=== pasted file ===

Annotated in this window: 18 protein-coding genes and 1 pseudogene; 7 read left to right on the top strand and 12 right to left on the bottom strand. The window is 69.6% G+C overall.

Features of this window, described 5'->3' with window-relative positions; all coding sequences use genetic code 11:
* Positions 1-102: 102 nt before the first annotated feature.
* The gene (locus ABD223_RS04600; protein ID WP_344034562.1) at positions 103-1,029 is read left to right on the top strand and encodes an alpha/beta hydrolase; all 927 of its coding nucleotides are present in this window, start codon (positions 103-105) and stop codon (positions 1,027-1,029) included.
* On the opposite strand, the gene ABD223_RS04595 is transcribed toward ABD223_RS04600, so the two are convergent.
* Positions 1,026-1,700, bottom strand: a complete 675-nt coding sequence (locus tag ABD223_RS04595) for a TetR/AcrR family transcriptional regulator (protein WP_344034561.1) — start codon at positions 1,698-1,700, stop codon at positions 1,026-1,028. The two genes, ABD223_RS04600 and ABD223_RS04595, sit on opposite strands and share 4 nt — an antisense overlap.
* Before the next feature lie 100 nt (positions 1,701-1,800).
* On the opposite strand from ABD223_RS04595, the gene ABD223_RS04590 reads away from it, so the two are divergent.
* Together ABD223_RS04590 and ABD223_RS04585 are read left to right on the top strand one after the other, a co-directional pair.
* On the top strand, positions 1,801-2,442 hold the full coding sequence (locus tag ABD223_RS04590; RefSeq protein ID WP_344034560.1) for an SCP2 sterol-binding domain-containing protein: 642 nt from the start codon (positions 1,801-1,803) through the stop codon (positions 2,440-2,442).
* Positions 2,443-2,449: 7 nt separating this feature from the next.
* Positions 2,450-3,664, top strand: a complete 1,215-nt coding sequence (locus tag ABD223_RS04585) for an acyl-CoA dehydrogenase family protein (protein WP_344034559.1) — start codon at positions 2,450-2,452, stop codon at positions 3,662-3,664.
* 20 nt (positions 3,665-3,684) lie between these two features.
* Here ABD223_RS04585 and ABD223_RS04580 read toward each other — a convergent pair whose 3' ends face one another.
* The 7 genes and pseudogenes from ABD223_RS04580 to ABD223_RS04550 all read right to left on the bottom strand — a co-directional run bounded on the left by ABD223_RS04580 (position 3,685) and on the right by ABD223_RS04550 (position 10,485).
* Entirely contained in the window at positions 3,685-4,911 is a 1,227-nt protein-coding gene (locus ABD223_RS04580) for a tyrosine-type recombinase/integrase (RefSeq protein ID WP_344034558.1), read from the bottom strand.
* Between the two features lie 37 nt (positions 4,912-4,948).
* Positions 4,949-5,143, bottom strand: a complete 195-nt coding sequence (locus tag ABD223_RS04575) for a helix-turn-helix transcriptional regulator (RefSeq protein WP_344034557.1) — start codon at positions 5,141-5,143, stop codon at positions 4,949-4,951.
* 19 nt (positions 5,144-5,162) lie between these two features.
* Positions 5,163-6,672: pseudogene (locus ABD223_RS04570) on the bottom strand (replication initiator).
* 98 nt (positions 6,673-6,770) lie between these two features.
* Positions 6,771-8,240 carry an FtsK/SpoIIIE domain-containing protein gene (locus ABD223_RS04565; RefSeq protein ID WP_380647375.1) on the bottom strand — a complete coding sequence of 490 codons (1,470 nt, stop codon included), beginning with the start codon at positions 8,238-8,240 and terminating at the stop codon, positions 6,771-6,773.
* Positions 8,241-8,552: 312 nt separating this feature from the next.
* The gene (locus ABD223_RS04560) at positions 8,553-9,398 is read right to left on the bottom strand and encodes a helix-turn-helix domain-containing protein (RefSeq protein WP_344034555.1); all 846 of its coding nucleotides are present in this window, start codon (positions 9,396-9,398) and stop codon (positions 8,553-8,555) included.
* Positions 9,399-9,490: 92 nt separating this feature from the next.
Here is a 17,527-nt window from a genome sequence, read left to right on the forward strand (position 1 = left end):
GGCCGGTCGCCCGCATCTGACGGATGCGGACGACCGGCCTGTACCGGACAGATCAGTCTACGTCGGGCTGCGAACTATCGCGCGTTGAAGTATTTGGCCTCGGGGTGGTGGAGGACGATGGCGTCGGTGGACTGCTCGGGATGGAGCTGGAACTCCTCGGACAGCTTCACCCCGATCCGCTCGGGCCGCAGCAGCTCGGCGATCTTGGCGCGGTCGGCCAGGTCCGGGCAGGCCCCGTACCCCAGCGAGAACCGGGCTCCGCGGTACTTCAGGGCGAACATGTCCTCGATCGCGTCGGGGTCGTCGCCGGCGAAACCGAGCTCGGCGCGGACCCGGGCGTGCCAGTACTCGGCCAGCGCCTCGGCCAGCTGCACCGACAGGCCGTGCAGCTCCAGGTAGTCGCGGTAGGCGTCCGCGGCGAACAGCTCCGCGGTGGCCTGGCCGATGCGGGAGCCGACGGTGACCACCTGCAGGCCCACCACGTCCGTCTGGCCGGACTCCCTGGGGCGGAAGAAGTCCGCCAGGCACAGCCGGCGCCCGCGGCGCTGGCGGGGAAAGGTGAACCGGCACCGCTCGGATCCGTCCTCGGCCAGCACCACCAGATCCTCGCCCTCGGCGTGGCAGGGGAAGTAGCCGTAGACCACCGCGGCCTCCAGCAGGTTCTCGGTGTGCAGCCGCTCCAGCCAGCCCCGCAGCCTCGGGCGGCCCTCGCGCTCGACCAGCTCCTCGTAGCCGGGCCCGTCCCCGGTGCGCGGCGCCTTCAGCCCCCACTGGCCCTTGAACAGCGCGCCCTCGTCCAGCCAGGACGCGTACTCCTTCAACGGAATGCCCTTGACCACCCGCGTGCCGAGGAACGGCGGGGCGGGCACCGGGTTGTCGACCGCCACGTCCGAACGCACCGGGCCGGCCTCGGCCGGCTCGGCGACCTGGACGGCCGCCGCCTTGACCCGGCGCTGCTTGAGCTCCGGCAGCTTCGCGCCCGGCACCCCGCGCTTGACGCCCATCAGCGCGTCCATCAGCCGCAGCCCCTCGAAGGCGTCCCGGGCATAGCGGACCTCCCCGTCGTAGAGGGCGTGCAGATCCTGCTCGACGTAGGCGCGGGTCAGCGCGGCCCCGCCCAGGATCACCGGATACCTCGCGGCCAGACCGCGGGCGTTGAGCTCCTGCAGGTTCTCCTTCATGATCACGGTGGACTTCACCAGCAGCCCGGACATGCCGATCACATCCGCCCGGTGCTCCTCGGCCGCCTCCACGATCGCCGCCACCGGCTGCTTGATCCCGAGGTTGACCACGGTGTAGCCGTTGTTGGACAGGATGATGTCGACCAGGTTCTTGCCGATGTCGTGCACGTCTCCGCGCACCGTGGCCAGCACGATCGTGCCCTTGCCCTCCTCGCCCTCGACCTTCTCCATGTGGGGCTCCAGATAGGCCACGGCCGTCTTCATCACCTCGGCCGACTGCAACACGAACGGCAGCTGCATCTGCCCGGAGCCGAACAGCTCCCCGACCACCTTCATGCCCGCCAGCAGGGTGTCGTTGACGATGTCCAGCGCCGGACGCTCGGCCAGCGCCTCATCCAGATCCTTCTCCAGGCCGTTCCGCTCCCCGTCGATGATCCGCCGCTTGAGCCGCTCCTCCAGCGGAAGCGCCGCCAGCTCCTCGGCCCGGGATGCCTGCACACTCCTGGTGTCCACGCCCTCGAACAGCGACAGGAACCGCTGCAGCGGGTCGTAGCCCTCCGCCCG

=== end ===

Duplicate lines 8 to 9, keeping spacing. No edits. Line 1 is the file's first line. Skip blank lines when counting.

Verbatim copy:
* On the opposite strand from ABD223_RS04595, the gene ABD223_RS04590 reads away from it, so the two are divergent.
* Together ABD223_RS04590 and ABD223_RS04585 are read left to right on the top strand one after the other, a co-directional pair.